Moving somewhere new is a great adventure! However, after the excitement of arriving drains, culture shock begins to set in. While the only real cure for this is time – there are some things you can do to help process the change!
A plate is placed before you. You try not too look horrified. Your new local friends beam with pride at introducing you to their local cuisine. You stare at the thing on the plate and try not to grimace. You realize that you are going to have to eat this. Even worse, you’re going to have to look like you enjoy it! To your surprise, you love it!
Daydreaming about your family’s Sunday dinners isn’t unusual when you move abroad. Adapting to new foods can be challenging – so here are some tips!
- Try new things! – You will usually find that you like them. Sometimes you just need to grow a taste for a new dish, don’t give up – soon you’ll be looking forward to your meals!
- Ask for cutlery! – If you find yourself in a restaurant unable to use the utensils, ask for a fork – it’s less embarrassing than dropping food all over the table!
- Find shops selling food from home – With a little research you might be able to find a shop selling brands you know.
- Pack your favorites – If there’s something you know you just can’t live without, think about dedicating it some suitcase space.
- Post it – If you are truly desperate you can always get somebody to post it to you. Try to only do this with foods which won’t melt or go out of date – posting can take an incredibly long time!
- Speak slowly – you can’t hear how strong your accent is so make everyone’s life easier and slow down the pace.
- Avoid Irish phrases – a lot of phrases that Irish people interpret naturally make absolutely no sense if taken literally or if translated. So avoid using these with people unaccustomed to them. Eg. good craic, taking the piss, go away outta that, yer one…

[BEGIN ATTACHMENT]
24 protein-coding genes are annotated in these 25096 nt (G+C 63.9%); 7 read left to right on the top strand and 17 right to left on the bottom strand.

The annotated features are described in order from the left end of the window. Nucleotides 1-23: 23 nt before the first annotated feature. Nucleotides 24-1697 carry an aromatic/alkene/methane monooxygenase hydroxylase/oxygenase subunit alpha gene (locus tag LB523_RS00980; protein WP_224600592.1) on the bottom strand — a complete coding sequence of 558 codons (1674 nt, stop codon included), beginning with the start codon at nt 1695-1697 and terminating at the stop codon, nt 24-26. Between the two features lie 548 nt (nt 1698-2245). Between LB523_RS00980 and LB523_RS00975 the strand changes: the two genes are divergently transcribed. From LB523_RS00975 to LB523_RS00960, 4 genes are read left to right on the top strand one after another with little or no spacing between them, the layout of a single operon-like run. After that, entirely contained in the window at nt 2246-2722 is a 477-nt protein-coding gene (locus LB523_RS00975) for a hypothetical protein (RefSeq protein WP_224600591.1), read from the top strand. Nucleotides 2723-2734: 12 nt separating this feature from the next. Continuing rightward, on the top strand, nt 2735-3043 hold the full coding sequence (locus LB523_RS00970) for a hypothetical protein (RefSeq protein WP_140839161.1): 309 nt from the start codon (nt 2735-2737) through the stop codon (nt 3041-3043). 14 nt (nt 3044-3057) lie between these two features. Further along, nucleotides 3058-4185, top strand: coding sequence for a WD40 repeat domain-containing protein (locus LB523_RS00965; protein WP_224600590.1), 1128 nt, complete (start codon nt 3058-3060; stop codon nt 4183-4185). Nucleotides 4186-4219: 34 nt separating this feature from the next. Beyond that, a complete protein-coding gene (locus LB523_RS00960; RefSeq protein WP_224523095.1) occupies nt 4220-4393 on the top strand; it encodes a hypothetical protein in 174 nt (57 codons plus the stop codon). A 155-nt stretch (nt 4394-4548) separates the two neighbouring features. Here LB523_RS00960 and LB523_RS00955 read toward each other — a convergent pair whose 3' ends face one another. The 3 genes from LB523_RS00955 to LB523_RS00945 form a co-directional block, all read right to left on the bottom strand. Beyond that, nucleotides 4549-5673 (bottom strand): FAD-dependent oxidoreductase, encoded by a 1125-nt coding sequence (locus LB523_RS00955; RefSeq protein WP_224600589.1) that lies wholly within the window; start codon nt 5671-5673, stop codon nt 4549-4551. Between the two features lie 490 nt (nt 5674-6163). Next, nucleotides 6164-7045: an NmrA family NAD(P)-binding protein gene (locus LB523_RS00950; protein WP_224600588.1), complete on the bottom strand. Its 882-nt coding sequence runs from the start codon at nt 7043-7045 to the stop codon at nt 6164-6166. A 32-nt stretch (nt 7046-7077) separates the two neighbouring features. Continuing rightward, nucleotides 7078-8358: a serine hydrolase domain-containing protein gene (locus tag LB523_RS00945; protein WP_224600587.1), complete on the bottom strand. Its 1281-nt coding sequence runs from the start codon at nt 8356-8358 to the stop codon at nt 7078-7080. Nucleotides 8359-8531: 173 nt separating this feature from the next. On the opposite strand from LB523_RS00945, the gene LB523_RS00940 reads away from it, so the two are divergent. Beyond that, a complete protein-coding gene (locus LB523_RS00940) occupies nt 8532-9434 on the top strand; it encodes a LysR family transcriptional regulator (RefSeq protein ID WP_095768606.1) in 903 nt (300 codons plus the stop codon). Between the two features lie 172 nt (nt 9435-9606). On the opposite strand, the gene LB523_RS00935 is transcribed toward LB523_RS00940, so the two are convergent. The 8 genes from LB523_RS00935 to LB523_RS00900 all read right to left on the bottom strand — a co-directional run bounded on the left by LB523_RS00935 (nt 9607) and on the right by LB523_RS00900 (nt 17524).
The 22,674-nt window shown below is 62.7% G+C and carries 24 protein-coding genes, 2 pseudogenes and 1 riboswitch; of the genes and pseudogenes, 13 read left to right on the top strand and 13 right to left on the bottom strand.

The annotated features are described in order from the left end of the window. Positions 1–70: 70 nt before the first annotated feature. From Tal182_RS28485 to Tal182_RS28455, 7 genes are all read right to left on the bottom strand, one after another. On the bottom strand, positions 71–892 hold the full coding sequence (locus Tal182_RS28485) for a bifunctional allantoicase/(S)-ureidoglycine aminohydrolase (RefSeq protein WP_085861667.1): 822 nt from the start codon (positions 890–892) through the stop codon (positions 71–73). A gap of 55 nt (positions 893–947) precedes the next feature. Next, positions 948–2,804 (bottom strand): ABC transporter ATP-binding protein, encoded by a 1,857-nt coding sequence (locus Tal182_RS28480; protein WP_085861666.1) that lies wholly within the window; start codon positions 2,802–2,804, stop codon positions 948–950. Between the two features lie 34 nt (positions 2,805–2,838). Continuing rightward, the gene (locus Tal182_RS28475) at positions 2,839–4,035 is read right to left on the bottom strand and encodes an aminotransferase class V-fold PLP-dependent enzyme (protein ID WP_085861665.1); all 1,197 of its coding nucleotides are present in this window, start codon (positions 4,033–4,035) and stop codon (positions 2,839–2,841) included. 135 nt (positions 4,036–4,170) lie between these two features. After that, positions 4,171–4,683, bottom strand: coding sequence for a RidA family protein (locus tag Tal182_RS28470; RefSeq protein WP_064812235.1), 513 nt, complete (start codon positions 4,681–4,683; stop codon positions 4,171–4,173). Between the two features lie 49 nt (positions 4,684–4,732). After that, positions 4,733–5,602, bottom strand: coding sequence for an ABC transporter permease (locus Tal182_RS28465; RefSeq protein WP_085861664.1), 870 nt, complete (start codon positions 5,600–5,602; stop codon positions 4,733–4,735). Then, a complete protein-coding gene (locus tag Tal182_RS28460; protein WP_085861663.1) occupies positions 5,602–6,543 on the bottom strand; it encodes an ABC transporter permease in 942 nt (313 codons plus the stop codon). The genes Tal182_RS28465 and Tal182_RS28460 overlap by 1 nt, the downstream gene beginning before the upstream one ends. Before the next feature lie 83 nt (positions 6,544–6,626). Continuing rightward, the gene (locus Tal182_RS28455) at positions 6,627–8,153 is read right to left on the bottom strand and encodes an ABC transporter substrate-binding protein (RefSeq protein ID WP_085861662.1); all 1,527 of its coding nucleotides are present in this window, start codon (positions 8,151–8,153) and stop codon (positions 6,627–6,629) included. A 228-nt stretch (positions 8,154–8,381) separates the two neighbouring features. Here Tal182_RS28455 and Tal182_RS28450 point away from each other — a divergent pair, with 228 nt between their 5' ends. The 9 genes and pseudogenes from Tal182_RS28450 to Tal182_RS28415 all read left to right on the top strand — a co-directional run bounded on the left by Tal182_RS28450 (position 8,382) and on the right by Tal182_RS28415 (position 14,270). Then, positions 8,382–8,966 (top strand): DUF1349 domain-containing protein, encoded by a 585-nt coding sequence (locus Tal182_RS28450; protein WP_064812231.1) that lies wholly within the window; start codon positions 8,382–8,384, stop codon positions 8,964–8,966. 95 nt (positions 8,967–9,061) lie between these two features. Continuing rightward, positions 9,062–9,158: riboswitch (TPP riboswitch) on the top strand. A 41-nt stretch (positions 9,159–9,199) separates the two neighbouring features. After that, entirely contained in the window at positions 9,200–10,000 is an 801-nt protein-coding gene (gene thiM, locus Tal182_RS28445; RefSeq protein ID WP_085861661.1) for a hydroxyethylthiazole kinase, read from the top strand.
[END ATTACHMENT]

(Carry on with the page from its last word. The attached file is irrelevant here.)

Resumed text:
- Explain what you want – Irish people are notorious for hinting at what they want instead of saying it. This works with other Irish people who will automatically interpret your intentions correctly. However, people from other countries often become confused. If you want something you need to say it, it won’t be considered rude – it’s what they expect!
- Don’t judge – we automatically assess people’s behavior, manners and word choice. When socializing with people from other cultures this is pointless. They might not be following the same etiquette rules you are – they may be mistranslating and if they are offending you, they probably don’t know it!
- Take note – you’ll begin to notice what words/phrases/grammar people understand. Avoid saying things you have already learned causes confusion!
Culture shock works two ways – you’re going to have to readjust to being your old self once you return home!